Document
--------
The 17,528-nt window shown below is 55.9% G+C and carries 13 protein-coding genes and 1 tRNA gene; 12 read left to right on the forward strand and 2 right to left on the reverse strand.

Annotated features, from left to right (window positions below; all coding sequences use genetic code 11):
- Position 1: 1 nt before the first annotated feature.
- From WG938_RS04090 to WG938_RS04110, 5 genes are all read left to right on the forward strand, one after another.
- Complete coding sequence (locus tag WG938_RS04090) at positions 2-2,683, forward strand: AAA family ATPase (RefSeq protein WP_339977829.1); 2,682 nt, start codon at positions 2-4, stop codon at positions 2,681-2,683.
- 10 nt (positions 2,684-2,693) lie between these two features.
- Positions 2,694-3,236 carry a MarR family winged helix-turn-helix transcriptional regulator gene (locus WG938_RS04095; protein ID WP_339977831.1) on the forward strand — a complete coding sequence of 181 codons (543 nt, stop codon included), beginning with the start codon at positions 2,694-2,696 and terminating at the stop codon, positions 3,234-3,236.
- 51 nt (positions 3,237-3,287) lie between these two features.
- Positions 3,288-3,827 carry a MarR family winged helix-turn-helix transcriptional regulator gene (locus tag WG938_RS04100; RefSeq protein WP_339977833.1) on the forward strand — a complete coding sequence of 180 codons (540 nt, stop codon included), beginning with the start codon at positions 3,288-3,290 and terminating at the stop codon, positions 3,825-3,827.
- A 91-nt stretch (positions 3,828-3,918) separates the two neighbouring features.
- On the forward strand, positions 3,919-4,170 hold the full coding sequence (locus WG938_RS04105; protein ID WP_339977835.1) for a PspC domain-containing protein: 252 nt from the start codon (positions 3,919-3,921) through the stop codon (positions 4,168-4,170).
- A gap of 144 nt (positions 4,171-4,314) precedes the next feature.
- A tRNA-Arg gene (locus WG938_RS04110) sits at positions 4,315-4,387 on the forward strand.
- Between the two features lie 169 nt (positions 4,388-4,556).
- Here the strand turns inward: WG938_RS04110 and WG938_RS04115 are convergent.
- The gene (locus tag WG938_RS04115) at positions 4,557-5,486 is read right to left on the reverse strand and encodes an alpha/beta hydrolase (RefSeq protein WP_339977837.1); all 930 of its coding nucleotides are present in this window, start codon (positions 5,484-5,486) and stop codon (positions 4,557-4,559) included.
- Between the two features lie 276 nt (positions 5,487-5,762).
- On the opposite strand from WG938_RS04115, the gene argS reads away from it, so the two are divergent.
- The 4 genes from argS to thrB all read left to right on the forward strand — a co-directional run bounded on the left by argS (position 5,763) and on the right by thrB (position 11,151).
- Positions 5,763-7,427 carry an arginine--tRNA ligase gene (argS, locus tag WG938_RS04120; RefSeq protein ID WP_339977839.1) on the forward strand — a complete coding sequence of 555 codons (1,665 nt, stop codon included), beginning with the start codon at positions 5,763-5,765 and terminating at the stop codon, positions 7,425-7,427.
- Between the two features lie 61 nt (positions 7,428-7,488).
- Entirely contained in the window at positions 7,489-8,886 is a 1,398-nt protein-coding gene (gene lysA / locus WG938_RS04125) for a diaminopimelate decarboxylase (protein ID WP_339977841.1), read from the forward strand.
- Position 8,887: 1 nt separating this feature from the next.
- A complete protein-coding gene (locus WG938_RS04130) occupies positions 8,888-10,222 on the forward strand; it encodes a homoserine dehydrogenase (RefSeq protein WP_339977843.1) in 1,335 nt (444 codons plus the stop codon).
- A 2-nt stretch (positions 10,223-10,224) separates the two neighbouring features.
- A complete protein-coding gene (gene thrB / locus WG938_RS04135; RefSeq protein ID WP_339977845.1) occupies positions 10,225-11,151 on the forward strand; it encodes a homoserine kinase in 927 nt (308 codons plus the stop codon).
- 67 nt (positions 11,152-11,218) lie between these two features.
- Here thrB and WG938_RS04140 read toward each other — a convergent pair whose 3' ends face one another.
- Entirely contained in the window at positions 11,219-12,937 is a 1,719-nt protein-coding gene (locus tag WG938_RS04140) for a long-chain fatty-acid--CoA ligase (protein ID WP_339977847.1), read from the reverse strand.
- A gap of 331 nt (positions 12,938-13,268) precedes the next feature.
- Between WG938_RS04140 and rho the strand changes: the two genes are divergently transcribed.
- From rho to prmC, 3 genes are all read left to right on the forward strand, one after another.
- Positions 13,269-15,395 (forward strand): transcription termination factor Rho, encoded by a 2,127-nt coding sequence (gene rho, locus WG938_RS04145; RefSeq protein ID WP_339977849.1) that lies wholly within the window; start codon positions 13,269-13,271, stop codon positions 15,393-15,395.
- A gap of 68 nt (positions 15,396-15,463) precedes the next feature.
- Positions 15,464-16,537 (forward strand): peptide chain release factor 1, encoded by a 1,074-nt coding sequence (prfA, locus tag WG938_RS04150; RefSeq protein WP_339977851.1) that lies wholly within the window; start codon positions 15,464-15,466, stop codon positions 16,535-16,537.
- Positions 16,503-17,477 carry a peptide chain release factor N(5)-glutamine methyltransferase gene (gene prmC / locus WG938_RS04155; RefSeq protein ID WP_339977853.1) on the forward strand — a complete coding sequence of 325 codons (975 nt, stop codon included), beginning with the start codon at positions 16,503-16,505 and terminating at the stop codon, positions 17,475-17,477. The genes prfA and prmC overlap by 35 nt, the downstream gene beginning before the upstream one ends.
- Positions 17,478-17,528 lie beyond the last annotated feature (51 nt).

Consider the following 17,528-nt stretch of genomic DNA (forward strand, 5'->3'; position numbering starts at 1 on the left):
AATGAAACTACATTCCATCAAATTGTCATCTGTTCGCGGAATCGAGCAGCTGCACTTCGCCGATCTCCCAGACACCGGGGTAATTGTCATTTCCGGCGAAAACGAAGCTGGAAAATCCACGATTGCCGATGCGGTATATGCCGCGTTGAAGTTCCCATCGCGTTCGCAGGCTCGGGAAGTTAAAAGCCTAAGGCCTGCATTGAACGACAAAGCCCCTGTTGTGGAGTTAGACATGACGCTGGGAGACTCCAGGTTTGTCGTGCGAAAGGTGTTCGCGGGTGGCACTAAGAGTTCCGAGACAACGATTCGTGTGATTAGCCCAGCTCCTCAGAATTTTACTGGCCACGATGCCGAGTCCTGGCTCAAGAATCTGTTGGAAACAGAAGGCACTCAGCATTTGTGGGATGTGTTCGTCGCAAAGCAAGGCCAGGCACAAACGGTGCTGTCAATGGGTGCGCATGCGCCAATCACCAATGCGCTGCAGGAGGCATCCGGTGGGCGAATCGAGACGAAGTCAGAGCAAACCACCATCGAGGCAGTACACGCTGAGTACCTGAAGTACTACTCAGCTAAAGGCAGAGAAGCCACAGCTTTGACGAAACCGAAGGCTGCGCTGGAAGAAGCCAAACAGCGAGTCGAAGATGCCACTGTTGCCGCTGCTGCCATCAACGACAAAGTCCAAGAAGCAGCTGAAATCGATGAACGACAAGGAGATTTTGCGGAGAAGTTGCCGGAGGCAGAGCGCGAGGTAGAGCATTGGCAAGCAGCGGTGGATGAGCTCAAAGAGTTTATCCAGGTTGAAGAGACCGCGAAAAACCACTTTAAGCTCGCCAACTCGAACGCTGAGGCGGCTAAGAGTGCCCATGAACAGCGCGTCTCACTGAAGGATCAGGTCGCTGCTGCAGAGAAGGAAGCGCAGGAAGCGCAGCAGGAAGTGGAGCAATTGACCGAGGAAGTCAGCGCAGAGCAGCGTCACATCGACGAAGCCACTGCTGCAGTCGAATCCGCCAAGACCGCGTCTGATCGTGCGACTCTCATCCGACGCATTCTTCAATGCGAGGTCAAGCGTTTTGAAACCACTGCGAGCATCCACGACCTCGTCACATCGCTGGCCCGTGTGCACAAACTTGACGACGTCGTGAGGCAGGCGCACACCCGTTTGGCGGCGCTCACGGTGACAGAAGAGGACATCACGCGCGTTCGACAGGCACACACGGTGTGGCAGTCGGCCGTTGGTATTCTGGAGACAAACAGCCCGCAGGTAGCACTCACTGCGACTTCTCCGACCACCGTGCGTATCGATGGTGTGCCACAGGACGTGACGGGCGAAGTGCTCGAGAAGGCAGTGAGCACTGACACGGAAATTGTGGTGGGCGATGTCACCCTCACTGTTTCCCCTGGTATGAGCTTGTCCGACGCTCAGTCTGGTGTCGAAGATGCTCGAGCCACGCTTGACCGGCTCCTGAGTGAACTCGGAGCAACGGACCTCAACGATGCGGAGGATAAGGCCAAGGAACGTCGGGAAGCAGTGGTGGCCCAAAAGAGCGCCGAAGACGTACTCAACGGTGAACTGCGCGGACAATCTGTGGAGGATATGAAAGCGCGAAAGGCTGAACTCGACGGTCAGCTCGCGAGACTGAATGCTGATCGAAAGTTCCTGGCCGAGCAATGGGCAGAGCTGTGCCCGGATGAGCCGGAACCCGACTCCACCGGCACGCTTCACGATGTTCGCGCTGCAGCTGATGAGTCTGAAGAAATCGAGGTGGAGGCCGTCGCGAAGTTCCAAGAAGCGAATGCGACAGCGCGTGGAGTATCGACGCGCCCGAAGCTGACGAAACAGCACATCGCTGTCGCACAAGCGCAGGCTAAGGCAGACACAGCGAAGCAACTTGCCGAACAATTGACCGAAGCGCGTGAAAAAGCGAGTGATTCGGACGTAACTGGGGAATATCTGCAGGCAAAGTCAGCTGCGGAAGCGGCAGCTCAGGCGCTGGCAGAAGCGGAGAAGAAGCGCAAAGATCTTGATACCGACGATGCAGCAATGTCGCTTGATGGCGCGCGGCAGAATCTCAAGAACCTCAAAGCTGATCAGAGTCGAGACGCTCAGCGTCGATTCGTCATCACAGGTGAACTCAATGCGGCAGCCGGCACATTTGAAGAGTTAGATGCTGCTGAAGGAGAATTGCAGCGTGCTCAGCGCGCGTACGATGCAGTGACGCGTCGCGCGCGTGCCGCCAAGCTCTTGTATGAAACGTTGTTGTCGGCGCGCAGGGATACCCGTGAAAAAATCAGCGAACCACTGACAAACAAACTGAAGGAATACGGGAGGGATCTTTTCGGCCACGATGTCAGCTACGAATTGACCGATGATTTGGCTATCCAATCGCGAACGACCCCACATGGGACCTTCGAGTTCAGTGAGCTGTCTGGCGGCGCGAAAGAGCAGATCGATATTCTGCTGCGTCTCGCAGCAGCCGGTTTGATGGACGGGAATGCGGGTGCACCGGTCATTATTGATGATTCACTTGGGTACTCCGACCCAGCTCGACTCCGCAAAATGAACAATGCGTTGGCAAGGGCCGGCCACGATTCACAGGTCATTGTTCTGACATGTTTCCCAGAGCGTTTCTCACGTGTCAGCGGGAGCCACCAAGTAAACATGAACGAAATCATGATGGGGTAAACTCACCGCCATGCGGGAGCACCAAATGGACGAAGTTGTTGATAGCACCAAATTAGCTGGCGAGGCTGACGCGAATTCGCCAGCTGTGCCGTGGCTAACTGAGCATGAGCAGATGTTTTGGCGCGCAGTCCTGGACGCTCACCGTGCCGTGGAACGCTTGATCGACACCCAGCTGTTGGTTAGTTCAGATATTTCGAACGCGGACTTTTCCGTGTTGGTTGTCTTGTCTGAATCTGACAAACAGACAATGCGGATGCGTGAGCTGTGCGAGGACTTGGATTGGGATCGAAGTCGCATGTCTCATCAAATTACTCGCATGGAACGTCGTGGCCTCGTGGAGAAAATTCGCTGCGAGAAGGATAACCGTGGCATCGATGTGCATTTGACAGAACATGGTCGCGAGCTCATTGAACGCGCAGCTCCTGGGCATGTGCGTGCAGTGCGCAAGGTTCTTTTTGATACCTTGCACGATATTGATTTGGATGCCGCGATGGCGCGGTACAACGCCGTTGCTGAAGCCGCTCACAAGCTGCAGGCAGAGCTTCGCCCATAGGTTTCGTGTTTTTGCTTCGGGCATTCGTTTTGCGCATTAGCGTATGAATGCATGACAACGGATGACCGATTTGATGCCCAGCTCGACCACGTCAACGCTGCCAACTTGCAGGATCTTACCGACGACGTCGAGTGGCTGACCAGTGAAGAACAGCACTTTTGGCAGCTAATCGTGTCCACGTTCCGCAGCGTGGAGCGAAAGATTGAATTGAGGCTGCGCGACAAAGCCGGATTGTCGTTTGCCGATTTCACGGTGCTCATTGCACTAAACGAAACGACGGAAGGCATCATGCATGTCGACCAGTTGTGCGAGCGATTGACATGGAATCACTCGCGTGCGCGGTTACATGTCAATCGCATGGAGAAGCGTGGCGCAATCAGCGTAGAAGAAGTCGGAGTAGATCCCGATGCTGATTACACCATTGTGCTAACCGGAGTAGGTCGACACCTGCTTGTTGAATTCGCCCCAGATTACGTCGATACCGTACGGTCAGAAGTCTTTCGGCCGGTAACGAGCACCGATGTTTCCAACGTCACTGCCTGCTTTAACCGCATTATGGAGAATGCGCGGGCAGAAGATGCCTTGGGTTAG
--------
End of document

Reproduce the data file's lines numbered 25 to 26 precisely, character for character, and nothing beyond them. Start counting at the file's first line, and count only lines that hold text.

- A 2-nt stretch (positions 10,223-10,224) separates the two neighbouring features.
- A complete protein-coding gene (gene thrB / locus WG938_RS04135; RefSeq protein ID WP_339977845.1) occupies positions 10,225-11,151 on the forward strand; it encodes a homoserine kinase in 927 nt (308 codons plus the stop codon).